Bhutan is purely Buddhist Himalayan Kingdom which has unsurpassed scenic majesty and vibrant culture. The kingdom is still regarded as one of the last Shangrl-la’s in the Himalayan region and is living heritage of Buddhism.
The country was originally known by many names including Lho Jong, ‘The Valleys of the South’, Lho Mon Kha Shi, ‘The Southern Mon Country of Four Approaches’, Lho Jong Men Jong, ‘The Southern Valleys of Medicinal Herbs and Lho Mon Tsenden Jong, ‘The Southern Mon Valleys where Sandlewood Grows’. Mon was a term used by the Tibetans to refer to Mongoloid, non-Buddhist peoples that populated the Southern Himalayas.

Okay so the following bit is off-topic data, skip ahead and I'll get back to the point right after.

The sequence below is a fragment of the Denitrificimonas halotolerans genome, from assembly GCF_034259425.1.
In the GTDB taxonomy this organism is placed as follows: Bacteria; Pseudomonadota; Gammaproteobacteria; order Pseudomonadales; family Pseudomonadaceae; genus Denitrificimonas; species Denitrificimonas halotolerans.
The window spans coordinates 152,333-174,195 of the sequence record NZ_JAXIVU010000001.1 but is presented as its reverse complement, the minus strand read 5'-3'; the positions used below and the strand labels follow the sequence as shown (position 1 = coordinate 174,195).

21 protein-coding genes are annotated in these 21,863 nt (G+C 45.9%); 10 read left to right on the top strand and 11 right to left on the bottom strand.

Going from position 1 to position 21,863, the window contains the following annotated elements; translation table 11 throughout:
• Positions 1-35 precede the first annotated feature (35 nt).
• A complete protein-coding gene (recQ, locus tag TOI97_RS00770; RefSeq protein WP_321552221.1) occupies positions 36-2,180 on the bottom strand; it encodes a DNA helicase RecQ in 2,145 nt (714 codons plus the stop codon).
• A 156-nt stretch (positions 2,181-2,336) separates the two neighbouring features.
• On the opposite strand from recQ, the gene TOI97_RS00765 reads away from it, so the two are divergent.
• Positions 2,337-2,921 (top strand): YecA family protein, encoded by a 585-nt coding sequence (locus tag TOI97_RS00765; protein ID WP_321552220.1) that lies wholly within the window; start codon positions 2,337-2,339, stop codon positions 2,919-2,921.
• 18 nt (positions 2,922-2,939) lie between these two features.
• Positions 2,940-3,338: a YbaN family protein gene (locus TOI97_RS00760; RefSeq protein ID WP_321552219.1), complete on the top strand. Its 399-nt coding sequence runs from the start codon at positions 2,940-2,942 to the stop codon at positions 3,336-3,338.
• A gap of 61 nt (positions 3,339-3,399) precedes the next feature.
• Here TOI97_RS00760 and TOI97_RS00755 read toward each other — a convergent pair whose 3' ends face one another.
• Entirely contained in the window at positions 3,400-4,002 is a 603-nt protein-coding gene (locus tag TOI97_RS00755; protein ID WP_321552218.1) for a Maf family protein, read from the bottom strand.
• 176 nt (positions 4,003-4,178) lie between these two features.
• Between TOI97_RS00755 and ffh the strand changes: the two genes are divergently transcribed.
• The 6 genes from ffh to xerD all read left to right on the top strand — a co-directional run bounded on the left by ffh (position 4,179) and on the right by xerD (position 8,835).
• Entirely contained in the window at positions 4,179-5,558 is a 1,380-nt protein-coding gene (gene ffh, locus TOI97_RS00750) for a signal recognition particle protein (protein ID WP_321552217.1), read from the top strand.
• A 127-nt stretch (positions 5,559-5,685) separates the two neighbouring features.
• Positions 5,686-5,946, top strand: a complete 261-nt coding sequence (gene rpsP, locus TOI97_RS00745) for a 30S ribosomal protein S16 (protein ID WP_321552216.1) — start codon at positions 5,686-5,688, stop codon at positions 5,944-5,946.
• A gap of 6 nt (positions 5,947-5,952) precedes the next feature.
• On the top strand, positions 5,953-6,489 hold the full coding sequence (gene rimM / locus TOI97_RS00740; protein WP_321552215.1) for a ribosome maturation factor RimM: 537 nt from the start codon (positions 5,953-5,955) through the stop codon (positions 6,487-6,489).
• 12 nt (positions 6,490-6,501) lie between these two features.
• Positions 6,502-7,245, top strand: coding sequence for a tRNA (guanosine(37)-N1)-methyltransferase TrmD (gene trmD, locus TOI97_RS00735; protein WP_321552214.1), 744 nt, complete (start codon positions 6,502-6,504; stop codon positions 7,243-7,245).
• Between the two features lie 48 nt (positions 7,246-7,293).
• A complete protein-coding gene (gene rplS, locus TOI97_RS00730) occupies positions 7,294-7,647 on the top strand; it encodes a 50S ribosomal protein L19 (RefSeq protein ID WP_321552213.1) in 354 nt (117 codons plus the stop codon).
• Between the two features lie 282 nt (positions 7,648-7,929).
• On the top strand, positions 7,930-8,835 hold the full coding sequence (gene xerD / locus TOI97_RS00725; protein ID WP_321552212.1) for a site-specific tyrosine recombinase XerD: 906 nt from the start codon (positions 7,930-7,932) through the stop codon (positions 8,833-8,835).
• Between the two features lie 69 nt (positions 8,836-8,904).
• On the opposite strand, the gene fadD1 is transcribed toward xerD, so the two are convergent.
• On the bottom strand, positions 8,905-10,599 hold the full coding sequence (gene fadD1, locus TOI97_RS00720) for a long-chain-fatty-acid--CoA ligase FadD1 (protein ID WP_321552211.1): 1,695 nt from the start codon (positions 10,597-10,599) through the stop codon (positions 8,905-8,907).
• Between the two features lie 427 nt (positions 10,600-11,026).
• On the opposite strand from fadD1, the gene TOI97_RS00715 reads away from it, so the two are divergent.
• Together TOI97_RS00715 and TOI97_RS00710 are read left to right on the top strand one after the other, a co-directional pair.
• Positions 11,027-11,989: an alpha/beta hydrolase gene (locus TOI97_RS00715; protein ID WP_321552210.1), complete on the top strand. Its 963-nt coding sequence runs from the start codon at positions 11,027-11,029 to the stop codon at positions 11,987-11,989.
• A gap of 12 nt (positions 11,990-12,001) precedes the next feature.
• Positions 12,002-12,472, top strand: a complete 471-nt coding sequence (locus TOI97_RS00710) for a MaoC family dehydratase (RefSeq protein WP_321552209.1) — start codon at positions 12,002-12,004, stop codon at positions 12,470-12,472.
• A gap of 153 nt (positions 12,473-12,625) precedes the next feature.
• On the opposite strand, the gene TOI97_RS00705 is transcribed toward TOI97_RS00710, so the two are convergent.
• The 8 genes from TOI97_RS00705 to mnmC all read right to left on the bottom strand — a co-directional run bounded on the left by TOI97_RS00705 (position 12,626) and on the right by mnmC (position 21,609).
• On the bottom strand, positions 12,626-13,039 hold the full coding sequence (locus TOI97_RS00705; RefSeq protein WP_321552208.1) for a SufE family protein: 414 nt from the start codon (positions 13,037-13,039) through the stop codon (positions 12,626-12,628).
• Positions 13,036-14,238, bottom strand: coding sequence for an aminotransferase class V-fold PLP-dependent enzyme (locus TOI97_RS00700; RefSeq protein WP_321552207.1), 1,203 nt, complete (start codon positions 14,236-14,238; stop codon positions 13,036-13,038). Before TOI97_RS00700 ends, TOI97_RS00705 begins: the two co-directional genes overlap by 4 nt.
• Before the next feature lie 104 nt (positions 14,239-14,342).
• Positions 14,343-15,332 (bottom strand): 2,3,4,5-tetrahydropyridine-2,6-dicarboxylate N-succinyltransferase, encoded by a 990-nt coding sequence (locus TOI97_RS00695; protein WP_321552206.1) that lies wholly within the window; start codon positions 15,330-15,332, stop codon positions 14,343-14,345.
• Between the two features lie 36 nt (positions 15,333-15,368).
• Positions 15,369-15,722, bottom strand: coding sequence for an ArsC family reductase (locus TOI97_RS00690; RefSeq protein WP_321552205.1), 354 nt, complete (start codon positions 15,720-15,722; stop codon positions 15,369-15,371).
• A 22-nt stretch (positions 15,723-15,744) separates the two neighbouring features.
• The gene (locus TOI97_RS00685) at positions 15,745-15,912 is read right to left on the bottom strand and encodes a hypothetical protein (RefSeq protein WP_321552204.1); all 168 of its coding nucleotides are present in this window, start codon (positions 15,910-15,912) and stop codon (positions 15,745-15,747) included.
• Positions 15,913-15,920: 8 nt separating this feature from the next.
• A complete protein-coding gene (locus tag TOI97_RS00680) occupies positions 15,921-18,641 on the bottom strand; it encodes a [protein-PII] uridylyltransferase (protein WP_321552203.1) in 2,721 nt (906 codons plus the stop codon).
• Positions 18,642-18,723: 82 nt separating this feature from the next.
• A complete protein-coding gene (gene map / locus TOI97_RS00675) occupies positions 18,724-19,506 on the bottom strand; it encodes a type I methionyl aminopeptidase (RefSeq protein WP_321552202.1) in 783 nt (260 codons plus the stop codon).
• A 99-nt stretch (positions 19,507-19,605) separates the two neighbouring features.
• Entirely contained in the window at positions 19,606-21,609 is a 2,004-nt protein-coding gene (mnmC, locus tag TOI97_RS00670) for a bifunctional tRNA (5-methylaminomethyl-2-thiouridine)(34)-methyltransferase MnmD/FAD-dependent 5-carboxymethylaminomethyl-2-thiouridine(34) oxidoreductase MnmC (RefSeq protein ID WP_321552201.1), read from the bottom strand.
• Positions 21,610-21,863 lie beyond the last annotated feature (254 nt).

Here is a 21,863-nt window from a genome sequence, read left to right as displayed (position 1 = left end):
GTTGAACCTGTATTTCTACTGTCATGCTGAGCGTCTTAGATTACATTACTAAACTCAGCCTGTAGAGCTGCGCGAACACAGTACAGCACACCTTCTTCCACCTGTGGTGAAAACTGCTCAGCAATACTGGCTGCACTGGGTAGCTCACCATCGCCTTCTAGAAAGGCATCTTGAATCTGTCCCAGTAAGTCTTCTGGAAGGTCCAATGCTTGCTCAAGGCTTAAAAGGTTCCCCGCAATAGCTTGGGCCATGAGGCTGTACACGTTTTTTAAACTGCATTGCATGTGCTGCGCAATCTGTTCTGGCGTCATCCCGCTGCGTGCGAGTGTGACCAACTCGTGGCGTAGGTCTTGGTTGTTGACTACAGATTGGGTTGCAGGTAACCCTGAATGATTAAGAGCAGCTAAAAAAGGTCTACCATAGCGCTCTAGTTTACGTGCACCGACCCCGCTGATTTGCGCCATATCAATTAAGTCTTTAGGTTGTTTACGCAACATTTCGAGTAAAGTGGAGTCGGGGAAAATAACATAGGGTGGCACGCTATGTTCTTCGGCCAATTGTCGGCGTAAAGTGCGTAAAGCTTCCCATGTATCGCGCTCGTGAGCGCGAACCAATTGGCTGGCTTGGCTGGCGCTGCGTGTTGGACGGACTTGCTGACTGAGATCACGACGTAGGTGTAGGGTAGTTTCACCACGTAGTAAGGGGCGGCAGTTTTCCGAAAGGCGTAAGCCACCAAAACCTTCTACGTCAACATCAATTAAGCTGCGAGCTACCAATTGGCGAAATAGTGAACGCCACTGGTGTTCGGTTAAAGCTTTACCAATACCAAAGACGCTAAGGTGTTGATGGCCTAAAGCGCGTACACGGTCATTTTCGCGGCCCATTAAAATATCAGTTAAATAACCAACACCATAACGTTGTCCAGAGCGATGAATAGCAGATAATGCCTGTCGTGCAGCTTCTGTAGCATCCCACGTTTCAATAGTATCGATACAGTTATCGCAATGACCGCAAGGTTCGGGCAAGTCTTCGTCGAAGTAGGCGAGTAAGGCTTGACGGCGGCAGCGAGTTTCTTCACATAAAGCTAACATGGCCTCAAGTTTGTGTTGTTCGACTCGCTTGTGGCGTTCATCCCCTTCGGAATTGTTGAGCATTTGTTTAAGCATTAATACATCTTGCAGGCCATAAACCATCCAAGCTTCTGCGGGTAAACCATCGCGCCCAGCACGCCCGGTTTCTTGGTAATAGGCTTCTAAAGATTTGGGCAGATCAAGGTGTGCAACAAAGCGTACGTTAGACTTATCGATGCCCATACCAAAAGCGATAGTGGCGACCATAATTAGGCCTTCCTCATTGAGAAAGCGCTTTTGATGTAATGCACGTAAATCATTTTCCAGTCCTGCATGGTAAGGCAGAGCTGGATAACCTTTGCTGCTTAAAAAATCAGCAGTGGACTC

The country came to be known as Druk Yul or The Land of the Drukpas sometime in the 17th century. The name refers to the Drukpa sect of Buddhism that has been the dominant religion in the region since that period.
Initially Bonism (a pre-buddhist religion of Tibet) , was the dominant religion in the region that would come to be known as Bhutan. Buddhism was introduced in the 7th century by the Tibetan King Songtsen Gampo and was further strengthened by the arrival of Guru Rimpoche, a Buddhist Master that is widely considered to be the Second Buddha.